Mental Illness – A Different Approach – with Dr. Kelly Brogan

In this episode of The Functional Medicine Radio Show, Dr. Carri’s special guest Dr. Kelly Brogan talks about a different approach to treating mental illness.

Kelly Brogan, M.D., is a holistic women’s health psychiatrist, author of the New York Times bestselling book, A Mind of Your Own, and the children’s book, A Time for Rain, and co-editor of the landmark textbook, Integrative Therapies for Depression.  Her latest book is Own Your Self.  She completed her psychiatric training and fellowship at NYU Medical Center after graduating from Cornell University Medical College and has a B.S. from M.I.T. in Systems Neuroscience.  She is board-certified in psychiatry, psychosomatic medicine, and integrative holistic medicine and is specialized in a root-cause resolution approach to psychiatric syndromes and symptoms.

Main Questions Asked about Mental Illness:

  • Why is that you see mental illness as a symptom not a diagnosis?
  • What are the five reversible drivers of mental illness that you speak of in your book?
  • What recommendations do you make to patients presenting with symptoms of mental illness?
  • Can you tell us more about the adverse effects of medication?
  • Why don’t’ more doctors prescribe thyroid medications for patients with mood disorders?
  • What else is important for us to understand?

Key Points made by Dr Brogan about Mental Illness:

  • Many people are walking around with an idea that we’ve worked out the taxonomy, so to speak, of psychiatry and mental health, and that we have all these discrete disease entities that are largely permanent but can be managed through lifetime prescription compliance.
  • It’s simply not true.
  • Remember, we don’t have any form of objective testing in psychiatry.
  • For several decades there’s been research that largely comes under the umbrella of psychoneuroimmunology (mind-brain-immune system), sometimes it’s called psychoneuroendocrinology (mind-brain-hormonal system).
  • Essentially, it’s a field of research that puts mental illness in the same category as other lifestyle conditions, e.g., heart disease, diabetes or autoimmune conditions.
  • All of them, chronic illnesses, representative of a kind of mismatch between our native biology, our genomes’ expectations and the exposures we have daily.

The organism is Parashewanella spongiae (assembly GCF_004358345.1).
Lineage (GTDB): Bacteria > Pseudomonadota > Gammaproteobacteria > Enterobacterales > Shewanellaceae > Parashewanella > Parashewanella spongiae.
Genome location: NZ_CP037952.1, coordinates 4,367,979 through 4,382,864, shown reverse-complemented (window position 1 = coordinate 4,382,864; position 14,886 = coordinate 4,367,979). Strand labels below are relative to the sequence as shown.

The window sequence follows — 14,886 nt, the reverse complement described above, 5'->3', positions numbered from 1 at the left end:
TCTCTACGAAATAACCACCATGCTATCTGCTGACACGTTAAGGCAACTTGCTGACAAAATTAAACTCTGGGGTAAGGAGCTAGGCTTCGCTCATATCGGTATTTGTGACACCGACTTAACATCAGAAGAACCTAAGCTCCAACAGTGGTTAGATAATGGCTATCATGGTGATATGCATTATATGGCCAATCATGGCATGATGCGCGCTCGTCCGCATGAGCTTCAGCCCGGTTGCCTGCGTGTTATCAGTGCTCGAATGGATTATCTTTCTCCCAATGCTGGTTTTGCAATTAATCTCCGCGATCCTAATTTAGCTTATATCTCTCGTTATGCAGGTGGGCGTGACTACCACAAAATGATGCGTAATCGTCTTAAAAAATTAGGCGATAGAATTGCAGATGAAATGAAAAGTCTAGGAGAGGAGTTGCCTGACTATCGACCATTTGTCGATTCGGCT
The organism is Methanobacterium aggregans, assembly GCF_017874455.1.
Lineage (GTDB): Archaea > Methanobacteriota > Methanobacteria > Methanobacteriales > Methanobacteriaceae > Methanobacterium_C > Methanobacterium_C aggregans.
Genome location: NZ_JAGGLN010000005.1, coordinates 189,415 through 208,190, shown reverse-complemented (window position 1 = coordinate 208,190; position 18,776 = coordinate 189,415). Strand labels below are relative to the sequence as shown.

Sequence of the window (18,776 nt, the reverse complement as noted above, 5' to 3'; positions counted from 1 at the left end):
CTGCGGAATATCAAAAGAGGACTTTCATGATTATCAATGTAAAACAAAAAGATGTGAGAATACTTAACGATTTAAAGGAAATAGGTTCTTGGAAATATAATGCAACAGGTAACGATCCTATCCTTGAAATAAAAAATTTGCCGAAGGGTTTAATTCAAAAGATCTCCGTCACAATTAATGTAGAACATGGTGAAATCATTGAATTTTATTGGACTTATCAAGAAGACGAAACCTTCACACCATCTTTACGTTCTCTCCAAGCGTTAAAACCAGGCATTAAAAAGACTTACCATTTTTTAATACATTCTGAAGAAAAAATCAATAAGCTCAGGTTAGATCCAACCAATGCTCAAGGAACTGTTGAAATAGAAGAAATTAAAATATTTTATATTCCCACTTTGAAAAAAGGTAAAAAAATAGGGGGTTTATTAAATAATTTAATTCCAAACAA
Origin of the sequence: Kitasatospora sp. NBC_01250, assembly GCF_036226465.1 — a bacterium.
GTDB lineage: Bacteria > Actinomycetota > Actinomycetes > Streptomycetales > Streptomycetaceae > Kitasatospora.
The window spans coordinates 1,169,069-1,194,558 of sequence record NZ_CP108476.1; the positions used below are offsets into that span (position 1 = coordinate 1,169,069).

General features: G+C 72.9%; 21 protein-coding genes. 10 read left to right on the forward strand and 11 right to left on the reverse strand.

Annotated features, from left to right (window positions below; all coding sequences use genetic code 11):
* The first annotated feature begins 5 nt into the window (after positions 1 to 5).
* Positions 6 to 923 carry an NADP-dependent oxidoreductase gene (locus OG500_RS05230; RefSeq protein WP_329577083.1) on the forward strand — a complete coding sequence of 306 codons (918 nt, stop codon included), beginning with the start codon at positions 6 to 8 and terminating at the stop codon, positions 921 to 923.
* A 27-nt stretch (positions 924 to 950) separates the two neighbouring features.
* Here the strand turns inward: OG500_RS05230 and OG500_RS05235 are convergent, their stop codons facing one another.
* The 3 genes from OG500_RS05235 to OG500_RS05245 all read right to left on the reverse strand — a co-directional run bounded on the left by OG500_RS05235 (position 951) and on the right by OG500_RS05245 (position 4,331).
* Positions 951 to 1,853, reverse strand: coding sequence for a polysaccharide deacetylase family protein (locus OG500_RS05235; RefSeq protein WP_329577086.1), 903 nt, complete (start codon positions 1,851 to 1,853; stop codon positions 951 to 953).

• So, this is the concept that your symptoms are essentially messengers that allow you to learn the language of your own biology and begin to take control or the process of healing.
  • Think of the parable of eight blind men feeling an elephant. It’s this idea that if you are focused in a cordoned off, segmented area of exploration without an awareness of its connectedness to the whole you could get a really wrong impression; like thinking that you’re just feeling a rope when you feel the elephant’s tail.
  • So, it’s the same concept with psychoneuroimmunology, for a number of years they been studying the role of inflammation as a messenger system in the emergent phenomenon of psychiatric symptoms, whether that’s hearing voices or seeing things, whether it’s insomnia, poor concentrations, agitation or irritability.
  • The list of mood, behavioural and cognitive symptoms that can attend an imbalance is very long.
  • I found five drivers that are the most common reversible causes of what we’re calling psychiatric symptoms.
  • I call them psychiatric pretenders.
  • The first is blood sugar imbalance. Most, if not all of us to some extent, because of our stress exposures, the nature of processed food and the way we use food for our convenience rather than developing a more conscious relationship to the act of eating, are on a blood sugar roller coaster.
  • The relationship of blood sugar dips to fight or flight chemistry is such that you can end up having something as severe as a panic attack. I had one patient who was on three psychiatric medications, on her way to electroconvulsive therapy and was totally symptom-free within four weeks of basic dietary change.